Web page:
High concurrent call volume in large call centers can easily exceed the capacity of a single Asterisk server. The upper limit on the call processing capability of Asterisk is influenced by many factors including "codec" conversions and enabling call recording. For very large call volume, the contact center ACD will require multiple Asterisk servers setup in a cluster to handle the maximum concurrent calls. There are a two important considerations for a clustered Asterisk setup.
- Calls can land in any of one the multiple Asterisk servers within the cluster and the call center ACD should be capable of maintaining the call position for proper skills based routing and distribution within the different queues setup for the overall operation.
- The call center software should have a load balancing component that can effectively distribute the incoming calls to the Asterisk servers in the cluster to balance the load.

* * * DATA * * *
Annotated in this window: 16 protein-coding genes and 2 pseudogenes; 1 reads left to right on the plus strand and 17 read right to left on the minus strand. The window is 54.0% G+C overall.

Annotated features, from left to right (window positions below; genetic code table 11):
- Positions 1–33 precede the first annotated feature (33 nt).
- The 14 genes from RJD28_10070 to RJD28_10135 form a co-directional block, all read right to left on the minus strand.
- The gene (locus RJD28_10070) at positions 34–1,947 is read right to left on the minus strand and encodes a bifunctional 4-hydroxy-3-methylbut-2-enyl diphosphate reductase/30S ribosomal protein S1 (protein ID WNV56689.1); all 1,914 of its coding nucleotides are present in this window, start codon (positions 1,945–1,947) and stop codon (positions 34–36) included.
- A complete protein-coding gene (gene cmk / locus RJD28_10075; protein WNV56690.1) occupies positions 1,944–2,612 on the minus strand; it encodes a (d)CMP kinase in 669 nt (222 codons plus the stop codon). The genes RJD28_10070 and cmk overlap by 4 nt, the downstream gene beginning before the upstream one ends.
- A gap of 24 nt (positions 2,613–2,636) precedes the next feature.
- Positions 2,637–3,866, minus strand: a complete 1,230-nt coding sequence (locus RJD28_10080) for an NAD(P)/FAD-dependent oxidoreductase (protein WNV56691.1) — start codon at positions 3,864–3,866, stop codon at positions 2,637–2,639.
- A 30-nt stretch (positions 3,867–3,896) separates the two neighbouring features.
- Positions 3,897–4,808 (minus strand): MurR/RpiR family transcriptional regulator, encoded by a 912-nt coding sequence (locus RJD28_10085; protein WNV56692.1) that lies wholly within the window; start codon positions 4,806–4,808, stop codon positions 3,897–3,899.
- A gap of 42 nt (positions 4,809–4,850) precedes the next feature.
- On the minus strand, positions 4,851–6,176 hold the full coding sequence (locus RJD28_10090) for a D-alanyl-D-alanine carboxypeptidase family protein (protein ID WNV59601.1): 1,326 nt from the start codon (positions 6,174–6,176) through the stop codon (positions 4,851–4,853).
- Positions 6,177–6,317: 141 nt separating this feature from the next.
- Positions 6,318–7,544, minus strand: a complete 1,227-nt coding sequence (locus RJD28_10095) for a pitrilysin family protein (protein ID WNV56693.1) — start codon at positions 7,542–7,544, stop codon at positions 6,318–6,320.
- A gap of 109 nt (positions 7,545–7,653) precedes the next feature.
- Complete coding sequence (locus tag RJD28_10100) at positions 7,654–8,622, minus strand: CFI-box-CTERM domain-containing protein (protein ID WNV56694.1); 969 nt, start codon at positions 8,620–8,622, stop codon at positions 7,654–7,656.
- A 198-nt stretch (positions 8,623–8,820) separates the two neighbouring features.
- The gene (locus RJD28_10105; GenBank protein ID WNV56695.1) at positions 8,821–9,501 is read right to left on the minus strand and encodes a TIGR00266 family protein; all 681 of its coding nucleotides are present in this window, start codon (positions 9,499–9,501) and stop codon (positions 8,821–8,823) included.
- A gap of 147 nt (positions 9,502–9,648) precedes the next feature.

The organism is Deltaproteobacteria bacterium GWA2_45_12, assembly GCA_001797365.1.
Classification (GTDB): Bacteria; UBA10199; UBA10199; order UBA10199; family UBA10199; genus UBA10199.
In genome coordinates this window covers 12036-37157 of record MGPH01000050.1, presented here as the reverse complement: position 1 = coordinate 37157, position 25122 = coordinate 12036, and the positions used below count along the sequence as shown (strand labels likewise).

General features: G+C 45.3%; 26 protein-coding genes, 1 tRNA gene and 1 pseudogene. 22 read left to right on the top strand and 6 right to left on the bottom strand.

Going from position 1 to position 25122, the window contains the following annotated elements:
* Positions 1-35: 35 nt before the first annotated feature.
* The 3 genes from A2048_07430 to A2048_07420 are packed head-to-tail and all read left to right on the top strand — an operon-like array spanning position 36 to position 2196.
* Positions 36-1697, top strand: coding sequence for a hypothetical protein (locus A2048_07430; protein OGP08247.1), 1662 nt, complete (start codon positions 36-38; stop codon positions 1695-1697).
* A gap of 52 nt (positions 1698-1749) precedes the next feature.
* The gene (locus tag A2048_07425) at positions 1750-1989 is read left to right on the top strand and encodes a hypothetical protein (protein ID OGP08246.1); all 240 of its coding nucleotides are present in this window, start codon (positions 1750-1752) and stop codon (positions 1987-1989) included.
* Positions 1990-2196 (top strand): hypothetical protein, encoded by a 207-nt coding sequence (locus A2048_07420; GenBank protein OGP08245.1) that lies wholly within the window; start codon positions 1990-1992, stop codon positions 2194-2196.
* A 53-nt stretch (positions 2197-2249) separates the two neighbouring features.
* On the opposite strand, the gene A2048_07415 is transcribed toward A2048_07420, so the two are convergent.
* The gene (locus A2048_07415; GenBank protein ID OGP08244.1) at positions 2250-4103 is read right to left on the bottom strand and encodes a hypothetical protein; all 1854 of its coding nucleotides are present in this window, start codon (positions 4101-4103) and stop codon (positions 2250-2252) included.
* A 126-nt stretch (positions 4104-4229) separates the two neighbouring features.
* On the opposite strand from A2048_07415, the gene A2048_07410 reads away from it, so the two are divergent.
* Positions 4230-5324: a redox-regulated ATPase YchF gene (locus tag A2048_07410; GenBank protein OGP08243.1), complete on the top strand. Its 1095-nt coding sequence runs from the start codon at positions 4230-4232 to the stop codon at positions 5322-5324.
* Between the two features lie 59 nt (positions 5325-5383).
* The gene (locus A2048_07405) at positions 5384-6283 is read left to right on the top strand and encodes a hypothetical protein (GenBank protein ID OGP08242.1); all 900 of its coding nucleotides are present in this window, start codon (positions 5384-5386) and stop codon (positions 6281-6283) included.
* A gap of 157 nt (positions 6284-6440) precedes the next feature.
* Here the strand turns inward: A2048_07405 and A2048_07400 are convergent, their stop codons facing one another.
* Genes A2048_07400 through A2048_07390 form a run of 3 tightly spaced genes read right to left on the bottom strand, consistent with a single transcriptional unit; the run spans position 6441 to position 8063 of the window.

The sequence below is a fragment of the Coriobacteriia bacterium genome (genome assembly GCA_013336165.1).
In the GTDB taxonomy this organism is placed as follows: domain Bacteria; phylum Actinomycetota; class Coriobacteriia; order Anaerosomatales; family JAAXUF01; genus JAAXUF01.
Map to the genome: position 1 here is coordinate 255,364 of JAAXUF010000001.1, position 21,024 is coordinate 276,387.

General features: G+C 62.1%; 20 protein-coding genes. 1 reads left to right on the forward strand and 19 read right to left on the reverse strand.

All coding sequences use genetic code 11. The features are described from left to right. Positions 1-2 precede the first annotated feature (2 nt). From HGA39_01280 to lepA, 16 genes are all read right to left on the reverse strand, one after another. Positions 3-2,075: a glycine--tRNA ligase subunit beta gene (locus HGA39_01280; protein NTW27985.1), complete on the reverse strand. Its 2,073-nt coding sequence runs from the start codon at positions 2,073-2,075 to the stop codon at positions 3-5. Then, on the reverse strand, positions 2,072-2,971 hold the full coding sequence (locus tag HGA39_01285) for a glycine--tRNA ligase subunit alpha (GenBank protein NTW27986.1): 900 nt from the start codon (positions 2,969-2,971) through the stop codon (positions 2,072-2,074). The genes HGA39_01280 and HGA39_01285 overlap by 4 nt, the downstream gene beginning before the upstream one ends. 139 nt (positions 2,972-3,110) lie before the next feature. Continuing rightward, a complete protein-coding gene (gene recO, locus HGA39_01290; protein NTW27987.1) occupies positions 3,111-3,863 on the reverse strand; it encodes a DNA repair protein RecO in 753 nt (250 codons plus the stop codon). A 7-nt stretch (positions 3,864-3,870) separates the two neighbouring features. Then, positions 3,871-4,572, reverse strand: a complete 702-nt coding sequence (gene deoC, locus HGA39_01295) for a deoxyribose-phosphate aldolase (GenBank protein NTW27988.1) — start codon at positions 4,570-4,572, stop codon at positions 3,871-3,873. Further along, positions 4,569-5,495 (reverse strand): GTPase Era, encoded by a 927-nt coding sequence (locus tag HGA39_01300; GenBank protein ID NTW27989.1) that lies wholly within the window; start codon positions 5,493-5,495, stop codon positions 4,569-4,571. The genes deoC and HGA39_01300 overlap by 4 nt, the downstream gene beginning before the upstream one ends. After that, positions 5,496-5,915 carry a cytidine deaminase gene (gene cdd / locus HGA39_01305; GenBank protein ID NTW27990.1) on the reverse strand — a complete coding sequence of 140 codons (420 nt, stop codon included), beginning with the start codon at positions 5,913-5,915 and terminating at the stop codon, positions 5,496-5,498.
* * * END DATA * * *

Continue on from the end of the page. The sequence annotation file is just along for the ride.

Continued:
The ACD will manage call routing and distribution within the contact center software using Asterisk as the media server for voice. Queuing, routing and distribution are the main tasks of any contact center ACD. In a cluster, this ability extends to all the calls in all the queues, irrespective of the Asterisk server these calls land on. The ACD applies skills based routing treating the installation as one entity, irrespective of the number of Asterisk media servers used for land incoming calls.
Load balancing is essential for distributing incoming calls to the servers in an Asterisk cluster. In the case of a single SIP trunk from Telco, the load balancing mechanism has to be in place to distribute the calls among all the servers. The Load balancing SIP proxy has to be set up in a High Availability mode to ensure redundancy.
Q-Suite offers a powerful and feature-rich contact center ACD that can scale to use multiple Asterisk servers as the media server in a cluster. It also has a High Availability Asterisk SIP proxy that performs load balancing, among other functions.